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.NET Remoting and Credential Caching

I have a client/server application that utilizes Impersonation on a TCP
Channel. So I create the channel with the version of the constructor
that takes an IDictionary of channel properties, and specify
"impersonate = true".

OK great - everything works - I can confirm on the server that the
process runs in the context of the user that is making the remote call
from the client.

However, I also want to give the user the ability to specify the
credentials to use - so in the user interface I give a checkbox that
says "Use pass-thru authentication" and if they check it, it runs as
above, and if the uncheck it they can enter a username, password, and
domain, which I then specify in the channel properties of the same name.

OK great - this works too... I can specify the username and password,
and verify on the server that the connection runs as the user I've
specified.

BUT... when I switch between the two in the same instance of the
application, only the FIRST connection's credentials get used. So if I
select "Use Pass-thru" then on the server it shows the user that I'm
running the client as. If I then disconnect (and yes, I also Unregister
the channel), then change the option to specify the username and
password, and then reconnect, the connection is still successful, but as
the user that I'm running as. In fact, I can put anything I want, even
an invalid username and/or password, and it still connects as the user
I'm running as. It works the same way if I first connect as a specified
user - subsequent requests to connect with pass-thru authenticate only
as the user I entered.

Obviously there is some credential caching going on here... Is there a
way to disable this? I'm aware of socket caching, which I believe I
have disabled (using 'socketCacheTimeout=0' and
socketCachePolicy=absoluteTimeout') but it appears to still be caching
the credentials. I am also unregistering the channel before I re-
register the TCP channel with the new properties.

Any help? Thanks!

-mdb
Oct 15 '07 #1
  • viewed: 1778
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2 Replies

"Michael Bray" <mb*****************@you.figure.it.out.comwrote in message
news:Xn****************************@207.46.248.16. ..
>I have a client/server application that utilizes Impersonation on a TCP
Channel. So I create the channel with the version of the constructor
that takes an IDictionary of channel properties, and specify
"impersonate = true".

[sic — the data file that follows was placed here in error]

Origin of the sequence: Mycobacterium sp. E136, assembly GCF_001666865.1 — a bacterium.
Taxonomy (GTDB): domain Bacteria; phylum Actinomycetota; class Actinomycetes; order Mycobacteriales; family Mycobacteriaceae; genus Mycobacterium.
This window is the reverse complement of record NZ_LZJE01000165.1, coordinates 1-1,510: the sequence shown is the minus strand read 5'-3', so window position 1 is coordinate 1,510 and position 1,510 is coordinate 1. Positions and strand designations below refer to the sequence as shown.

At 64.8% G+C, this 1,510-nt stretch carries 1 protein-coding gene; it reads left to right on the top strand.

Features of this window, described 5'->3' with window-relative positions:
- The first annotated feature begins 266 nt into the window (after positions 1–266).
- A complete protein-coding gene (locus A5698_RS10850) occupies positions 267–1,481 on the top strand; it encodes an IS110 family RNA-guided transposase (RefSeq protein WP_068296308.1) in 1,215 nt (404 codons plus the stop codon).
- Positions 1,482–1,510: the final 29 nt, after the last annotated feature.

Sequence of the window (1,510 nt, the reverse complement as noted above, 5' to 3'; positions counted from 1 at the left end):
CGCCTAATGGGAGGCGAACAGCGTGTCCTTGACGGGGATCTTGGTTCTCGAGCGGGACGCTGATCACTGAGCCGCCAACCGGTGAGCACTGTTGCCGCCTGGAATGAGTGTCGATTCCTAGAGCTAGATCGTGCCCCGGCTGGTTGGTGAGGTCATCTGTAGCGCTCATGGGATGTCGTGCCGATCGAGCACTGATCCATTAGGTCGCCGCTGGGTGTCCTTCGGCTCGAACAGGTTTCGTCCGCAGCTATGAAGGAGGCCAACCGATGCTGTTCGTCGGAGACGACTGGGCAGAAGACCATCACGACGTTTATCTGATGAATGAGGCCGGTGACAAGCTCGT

OK great - everything works - I can confirm on the server that the
process runs in the context of the user that is making the remote call
from the client.

However, I also want to give the user the ability to specify the
credentials to use - so in the user interface I give a checkbox that
says "Use pass-thru authentication" and if they check it, it runs as
above, and if the uncheck it they can enter a username, password, and
domain, which I then specify in the channel properties of the same name.

OK great - this works too... I can specify the username and password,
and verify on the server that the connection runs as the user I've
specified.

BUT... when I switch between the two in the same instance of the
application, only the FIRST connection's credentials get used. So if I
select "Use Pass-thru" then on the server it shows the user that I'm
running the client as. If I then disconnect (and yes, I also Unregister
the channel), then change the option to specify the username and
password, and then reconnect, the connection is still successful, but as
the user that I'm running as. In fact, I can put anything I want, even
an invalid username and/or password, and it still connects as the user
I'm running as. It works the same way if I first connect as a specified
user - subsequent requests to connect with pass-thru authenticate only
as the user I entered.

Obviously there is some credential caching going on here... Is there a
way to disable this? I'm aware of socket caching, which I believe I
have disabled (using 'socketCacheTimeout=0' and
socketCachePolicy=absoluteTimeout') but it appears to still be caching
the credentials. I am also unregistering the channel before I re-
register the TCP channel with the new properties.

Any help? Thanks!
I myself think you need to abandon this credential checking using the
Remoting application. It may come down to using one or the other but not
both. The one .Net Remoting application I have written was using SQL Server
table authentication using a user-id and password. Sometimes, it's best just
to keep things simple.

Oct 16 '07 #2
"Mr. Arnold" <MR. Ar****@Arnold.comwrote in
news:#v**************@TK2MSFTNGP02.phx.gbl:
I myself think you need to abandon this credential checking using the
Remoting application. It may come down to using one or the other but
not both. The one .Net Remoting application I have written was using
SQL Server table authentication using a user-id and password.
Sometimes, it's best just to keep things simple.
Unfortunately it is a requirement to support both. I know there must be a
solution buried deep down in the framework somewhere.

-mdb
Oct 16 '07 #3

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